12. After defining the precise content a.nd scope of Rules 14(2) and 17(1), the Full Bench pointed out that it would be possible to envisage 'an intermediate case between a truly escaped turnover...and a case where the turnover had not escaped-only it had escaped assessment by reason of some error on the part of the assessing officer.' Illustrat-tive of such a case is the one where the entire turnover is before the assessing officer but he fails to levy tax upon the whole or any part of it either because in his view it could not be included in the taxable turnover of the assessee or because of deductions allowed by him but fails to make a specific reference to these matters in the assessment order; in other words where only the final result is reflected in the order without the details as to how the computation was made being specifically noted in it, In this class of cases if by the record were meant only the assessment order, there may not be any reference to the particular transaction or turnover though as a fact this has been considered by the assessing authority though omitted to be referred in the assessment order. Therefore, the learned Judges pointed out that the expression 'record' would include not merely the assessment order but the entire assessment file and in the intermediate cases also if from a perusal of the record or the assessment files the revising authority can find that the turnover was before the assessing officer it is competent for it to pronounce upon the legality or propriety of the assessment order under Rule 14(2). They summed up their conclusion as follows :-
The revisional powers under Rule 14(2) cannot be exercised in cases to which Rule 17 applies .... Rule 17 applies only to cases of'escaped turnover' (as defined by them).
13. The Tribunal considered that the present case was akin to the 'intermediate case' referred to and illustrated by the Full Bench. Besides supporting the view taken by the Tribunal in this regard, Sri M.S. Ramachandra Row has argued that the case is covered by Rule 14-A.
14. From the statement of facts given in the earlier part of this judgment, it is clear that the petitioners did not include the purchases made by the local dealers as part of their turnover. It may also be noted that the local dealers themselves did not include these transactions in their turnover. But latterly, on an examination of the returns submitted by Venkataswami, Dharma Reddi and Nevatia Ltd., the assessing authorities held that the purchases made by them on behalf of the Berar Oil Industries should be included in their turnover as they were of the view that the local dealers were the agents of a non-resident principal, within the meaning of Section 14-A of the Act. The assessing authority in the case of Venkataswami was the Commercial Tax Officer, Anantapur. In the case of Dharma Reddi and Nevatia Ltd., the assessing authority was the Commercial Tax Officer, Adoni. The respective assessing authorities assessed the local dealers but the Tribunal held that Section 14-A was not attracted as the Berer Oil Industries has its place of business at Adoni, within the limits of this State. It was then that the Deputy Commissioner of Commercial Taxes, in the purported exercise of his powers of revision under Section 12(2) of the Act, gave notice to the petitioners and eventually assessed them to tax in respect of the purchase turnovers of groundnut seeds and groundnut oil on the basis that the petitioners themselves were resident principals and, therefore, 'dealers' within the meaning of the Act. We shall presently consider whether it was competent to the Deputy Commissioner to exercise this power of re-assessment on the petitioners as revising authority, but, initially, we shall address ourselves to the question as to whether the case of the petitioners falls within Rule 14(2) or Rule 17(1).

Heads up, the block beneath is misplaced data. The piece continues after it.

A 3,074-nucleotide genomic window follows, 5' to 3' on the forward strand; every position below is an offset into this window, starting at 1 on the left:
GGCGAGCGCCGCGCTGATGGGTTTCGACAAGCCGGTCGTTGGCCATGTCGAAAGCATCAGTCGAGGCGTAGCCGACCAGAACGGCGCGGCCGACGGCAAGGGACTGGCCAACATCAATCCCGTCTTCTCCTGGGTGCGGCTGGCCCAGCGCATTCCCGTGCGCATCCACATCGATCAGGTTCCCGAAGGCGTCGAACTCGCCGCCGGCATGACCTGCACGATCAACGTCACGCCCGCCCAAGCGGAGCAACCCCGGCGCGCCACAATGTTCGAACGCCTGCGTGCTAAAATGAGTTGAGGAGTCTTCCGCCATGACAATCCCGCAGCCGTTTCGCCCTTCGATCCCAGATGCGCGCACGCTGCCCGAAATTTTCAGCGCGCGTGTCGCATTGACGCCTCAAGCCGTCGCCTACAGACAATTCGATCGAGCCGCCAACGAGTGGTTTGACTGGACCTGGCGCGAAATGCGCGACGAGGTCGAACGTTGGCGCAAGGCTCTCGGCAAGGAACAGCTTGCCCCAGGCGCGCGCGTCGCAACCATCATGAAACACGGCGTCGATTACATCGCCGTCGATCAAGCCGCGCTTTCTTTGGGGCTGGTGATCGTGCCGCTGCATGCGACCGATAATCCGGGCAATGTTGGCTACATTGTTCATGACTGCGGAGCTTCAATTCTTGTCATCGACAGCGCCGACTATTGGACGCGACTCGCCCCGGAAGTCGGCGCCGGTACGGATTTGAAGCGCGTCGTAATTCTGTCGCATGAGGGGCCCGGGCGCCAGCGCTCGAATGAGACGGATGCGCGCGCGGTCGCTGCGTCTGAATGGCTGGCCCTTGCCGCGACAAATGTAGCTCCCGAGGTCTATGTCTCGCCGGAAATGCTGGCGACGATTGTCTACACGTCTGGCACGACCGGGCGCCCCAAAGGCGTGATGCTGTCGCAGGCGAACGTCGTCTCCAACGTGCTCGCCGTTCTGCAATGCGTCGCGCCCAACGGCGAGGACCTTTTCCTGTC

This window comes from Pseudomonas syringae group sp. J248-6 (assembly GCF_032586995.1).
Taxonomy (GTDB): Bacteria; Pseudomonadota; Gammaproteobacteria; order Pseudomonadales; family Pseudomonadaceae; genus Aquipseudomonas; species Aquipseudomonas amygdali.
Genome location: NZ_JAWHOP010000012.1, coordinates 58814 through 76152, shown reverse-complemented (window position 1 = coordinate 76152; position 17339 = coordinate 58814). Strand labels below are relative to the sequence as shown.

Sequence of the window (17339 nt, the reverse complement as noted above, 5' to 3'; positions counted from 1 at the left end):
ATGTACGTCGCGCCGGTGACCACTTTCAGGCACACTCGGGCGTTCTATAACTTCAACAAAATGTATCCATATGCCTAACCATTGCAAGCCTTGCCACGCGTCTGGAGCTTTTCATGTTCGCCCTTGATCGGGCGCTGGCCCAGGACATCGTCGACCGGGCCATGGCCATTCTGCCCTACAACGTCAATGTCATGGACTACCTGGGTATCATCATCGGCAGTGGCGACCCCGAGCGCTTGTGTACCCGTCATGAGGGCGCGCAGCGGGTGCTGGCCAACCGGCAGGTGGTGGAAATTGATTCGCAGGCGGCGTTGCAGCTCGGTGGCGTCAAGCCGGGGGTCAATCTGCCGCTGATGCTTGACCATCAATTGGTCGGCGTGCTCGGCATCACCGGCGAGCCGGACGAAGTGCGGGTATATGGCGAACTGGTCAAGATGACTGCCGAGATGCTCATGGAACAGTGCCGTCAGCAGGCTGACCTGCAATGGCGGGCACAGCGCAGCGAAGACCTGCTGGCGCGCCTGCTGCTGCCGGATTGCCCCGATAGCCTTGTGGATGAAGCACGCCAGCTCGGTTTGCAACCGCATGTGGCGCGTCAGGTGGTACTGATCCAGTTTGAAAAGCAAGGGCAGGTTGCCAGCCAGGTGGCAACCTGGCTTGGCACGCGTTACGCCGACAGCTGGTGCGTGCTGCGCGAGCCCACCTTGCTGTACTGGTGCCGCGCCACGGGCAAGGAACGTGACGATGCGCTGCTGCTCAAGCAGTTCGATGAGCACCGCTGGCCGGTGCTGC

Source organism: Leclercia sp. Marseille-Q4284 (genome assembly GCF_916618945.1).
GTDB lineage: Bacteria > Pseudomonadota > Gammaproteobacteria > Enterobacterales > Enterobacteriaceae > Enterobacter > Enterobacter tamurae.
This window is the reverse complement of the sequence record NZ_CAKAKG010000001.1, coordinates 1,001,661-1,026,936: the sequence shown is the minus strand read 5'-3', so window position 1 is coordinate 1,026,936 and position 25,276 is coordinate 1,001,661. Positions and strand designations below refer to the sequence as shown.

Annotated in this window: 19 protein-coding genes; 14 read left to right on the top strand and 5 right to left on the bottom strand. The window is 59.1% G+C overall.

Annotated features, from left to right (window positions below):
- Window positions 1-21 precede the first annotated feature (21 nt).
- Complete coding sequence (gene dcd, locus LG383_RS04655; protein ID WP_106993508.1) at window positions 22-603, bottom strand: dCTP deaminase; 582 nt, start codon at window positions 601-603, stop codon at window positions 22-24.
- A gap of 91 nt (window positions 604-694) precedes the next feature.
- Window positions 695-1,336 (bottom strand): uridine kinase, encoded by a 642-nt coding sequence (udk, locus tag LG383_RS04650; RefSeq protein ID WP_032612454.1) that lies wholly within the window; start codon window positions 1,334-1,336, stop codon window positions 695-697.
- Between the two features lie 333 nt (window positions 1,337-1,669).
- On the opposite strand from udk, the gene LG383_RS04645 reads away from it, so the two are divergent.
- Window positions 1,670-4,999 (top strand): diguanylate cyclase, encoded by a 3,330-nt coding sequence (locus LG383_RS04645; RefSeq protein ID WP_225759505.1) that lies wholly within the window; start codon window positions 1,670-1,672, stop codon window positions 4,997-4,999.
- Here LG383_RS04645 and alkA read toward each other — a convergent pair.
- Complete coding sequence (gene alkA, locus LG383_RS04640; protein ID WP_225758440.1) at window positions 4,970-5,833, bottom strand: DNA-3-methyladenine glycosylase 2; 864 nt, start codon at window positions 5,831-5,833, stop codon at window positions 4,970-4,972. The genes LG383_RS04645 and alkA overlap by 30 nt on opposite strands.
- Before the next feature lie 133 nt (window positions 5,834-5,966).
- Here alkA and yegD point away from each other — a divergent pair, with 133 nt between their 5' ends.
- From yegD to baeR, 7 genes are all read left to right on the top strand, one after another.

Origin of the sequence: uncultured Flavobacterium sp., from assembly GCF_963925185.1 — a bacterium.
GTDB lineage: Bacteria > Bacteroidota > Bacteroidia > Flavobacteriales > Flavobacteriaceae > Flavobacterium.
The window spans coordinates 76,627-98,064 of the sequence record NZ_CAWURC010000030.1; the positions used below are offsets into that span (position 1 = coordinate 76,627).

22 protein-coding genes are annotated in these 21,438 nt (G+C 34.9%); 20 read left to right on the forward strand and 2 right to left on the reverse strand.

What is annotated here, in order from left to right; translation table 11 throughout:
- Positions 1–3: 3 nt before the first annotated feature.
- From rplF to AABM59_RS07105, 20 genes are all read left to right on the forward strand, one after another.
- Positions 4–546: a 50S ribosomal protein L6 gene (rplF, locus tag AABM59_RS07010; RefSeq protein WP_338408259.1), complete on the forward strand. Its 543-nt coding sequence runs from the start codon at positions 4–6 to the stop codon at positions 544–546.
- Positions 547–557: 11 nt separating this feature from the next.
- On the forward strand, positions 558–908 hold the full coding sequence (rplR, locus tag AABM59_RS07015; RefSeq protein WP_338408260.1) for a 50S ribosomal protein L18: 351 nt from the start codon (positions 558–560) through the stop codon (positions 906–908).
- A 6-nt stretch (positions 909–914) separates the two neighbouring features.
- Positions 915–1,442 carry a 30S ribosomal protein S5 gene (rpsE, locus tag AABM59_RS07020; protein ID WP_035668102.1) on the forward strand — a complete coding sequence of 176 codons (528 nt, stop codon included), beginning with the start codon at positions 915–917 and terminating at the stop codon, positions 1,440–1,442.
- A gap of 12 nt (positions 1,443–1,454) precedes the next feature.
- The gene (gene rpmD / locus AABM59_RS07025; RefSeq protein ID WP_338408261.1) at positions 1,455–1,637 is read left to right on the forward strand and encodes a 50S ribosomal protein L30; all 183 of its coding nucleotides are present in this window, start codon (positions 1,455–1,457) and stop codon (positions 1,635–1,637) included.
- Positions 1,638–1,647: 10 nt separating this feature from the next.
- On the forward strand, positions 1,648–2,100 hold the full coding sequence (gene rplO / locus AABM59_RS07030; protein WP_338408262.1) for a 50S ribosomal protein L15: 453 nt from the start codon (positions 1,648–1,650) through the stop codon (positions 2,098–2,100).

15. Whether it was a case of omission or of deliberate concealment on the part of the petitioners, the fact remains that they did not submit any return with regard to the disputed turnover. It was the default on the part of the assessee that led to the escape of the turnover from assessment to the tax lawfully due. Therefore, the case clearly falls within the ambit of Rule 17(1) and does not come within the scope of Rule 14(2). There was no escaped assessment which the revising authority could re-open on the basis of the power vested in him under Rule 14(2). It is, however, argued by the learned Government Pleader that the turnovers in question were included in the assessment files of the local dealers and were, therefore, before the revising authority as part of the assessment file of the Berar Oil Industries. This argument involves a fallacy. It is, no doubt, true that the turnovers were included by the assessing authorities in the assessments made upon Venkataswami, Dharma Reddy and Messrs Nevatia Ltd. But they were not included in the turnover of the petitioners. When Rule 14(2) speaks of 'the record of any order passed', it must necessarily refer to the record of the order passed upon the petitioners and the record of the assessment of the local dealers can, in no sense, be the record of the assessment made on the petitioners except on the supposed 'basis of their being the agents of the principal. The order of the Tribunal on the former occasion itself shows that they could not be treated as the agents. They were mere brokers or intermediaries of a resident dealer. The fact, therefore, that the disputed turnovers were included in the assessments of those dealers would not justify the Deputy Commissioner in treating their assessments as part of the record of the petitioners' assessment.